Pruning Apricot Parrot tulips is mainly about deadheading spent flowers to encourage the plant to put energy into the bulb for next year's growth rather than seed production. Prune the flower stalks once the blossoms fade but leave the foliage in place. The leaves should be allowed to die back naturally as they feed the bulb for the next season. Once the leaves have yellowed and withered, usually by late spring or early summer, they can be pruned away.

  • broomCleaning

    Not needed

  • bambooSoil

    The best soil mix for the Apricot Parrot Tulip should be well-draining, fertile, and slightly acidic to neutral in pH, approximately 6.0 to 7.0. A mix of loamy soil with added sand and organic matter like compost will provide the necessary nutrients and structure.

  • plantRepotting

    Apricot Parrot Tulips are typically grown from bulbs that do not require repotting. Instead, bulbs should be planted in the ground or containers annually in the fall before the ground freezes.

  • water dropsHumidity & Misting

    Apricot Parrot Tulips prefer outdoor conditions where humidity is naturally regulated; they do not require specific humidity levels when grown in their appropriate hardiness zones.

  • pinSuitable locations

    • Indoor

      Plant in well-draining soil with ample light indoors.

    • Outdoor

      Plant bulbs in fall; full sun to partial shade, well-draining soil.

    • Hardiness zone

      3-8 USDA

  • circleLife cycle

    The Apricot Parrot Tulip begins its life cycle as a bulb planted in the fall before the first frost. It remains dormant underground during the winter, where it conserves energy for the growing season. In early to mid-spring, the bulb awakens and sends up leaves and a stem, followed by the distinctive parrot-shaped, apricot-hued flowers that give the variety its name. After blooming, which lasts for a few weeks, the plant sets seed and then slowly begins to wither as the foliage dies back, channeling energy back into the bulb. The bulb's life cycle enters a period of dormancy again through the summer until the following fall. Over years, the bulb might produce offsets (small bulbs), which can be separated and planted to propagate new plants.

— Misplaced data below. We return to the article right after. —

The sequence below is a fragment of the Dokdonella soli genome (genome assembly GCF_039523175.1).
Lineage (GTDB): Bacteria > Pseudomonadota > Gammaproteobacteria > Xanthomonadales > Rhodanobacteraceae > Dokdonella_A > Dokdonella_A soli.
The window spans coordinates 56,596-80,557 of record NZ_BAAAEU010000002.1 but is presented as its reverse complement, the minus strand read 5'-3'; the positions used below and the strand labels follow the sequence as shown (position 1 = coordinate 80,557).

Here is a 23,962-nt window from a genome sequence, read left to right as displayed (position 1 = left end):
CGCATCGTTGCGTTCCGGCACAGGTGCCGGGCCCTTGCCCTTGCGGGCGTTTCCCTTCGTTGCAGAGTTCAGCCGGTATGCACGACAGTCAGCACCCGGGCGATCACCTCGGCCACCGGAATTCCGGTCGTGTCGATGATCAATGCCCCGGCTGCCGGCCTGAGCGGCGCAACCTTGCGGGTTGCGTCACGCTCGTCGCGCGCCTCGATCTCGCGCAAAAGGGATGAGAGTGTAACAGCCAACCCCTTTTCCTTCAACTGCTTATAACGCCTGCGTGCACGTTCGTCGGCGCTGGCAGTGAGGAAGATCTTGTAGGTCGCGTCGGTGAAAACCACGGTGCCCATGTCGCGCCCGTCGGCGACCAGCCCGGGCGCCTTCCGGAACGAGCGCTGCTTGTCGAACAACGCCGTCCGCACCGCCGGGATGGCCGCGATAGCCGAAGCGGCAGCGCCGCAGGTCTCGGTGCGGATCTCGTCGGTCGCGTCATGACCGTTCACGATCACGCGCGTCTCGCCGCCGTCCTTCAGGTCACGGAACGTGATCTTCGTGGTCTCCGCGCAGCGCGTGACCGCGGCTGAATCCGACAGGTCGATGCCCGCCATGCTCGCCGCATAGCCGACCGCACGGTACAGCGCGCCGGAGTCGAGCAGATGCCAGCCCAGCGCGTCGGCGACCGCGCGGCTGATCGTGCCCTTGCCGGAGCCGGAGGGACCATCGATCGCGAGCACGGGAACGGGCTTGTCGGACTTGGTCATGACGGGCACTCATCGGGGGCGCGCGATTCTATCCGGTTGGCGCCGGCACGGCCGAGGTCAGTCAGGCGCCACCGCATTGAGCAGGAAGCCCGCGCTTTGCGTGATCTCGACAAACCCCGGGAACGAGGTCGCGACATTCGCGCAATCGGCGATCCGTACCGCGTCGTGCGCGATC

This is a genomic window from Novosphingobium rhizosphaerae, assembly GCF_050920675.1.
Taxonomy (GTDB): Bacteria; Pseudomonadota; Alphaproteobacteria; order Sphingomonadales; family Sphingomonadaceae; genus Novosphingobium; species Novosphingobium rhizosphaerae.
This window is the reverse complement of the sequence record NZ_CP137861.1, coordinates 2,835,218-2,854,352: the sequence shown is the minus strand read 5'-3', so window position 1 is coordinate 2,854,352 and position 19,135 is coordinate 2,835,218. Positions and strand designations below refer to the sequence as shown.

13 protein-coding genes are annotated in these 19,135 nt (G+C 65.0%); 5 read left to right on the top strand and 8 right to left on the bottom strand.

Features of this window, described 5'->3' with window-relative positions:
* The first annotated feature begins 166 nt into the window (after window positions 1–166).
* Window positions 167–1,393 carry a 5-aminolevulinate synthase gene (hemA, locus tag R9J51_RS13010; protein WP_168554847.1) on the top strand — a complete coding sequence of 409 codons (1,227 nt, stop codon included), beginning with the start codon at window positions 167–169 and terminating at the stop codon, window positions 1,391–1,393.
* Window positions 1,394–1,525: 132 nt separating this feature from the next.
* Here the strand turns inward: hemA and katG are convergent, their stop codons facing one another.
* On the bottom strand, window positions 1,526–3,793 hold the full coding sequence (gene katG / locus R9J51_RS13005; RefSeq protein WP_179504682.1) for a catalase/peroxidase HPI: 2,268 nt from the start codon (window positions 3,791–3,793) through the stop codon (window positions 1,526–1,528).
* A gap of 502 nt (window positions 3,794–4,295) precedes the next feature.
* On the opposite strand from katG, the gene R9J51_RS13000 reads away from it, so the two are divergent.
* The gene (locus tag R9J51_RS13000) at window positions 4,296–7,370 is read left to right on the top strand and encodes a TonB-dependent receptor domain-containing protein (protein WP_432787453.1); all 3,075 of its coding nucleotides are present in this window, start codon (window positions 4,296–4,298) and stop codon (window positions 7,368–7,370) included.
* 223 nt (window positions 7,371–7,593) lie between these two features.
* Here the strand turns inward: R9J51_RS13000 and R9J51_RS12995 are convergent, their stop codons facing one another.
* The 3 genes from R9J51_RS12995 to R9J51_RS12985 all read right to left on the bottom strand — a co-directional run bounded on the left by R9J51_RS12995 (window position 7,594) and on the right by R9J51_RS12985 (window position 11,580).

• sproutPropogation

    • Propogation time


    • The most popular method of propagation for the Tulipa 'Apricot Parrot', commonly known as the Apricot Parrot Tulip, is by dividing and replanting the bulb offsets. Typically, this process is best done in the fall when the foliage has died back and the plant is dormant. After digging up the bulbs, growers separate the small offsets from the main bulb, which are essentially baby bulbs that have developed at the base. These offsets can be replanted immediately at a depth of about 6 to 8 inches (15 to 20 centimeters) to encourage rooting and development in their new location. It's important to provide well-drained soil and to plant the bulbs in an area that receives full to partial sunlight. By the following spring, these offsets will have developed enough to produce their own blooms, thus carrying on the lineage of the unique and beautiful Apricot Parrot Tulip.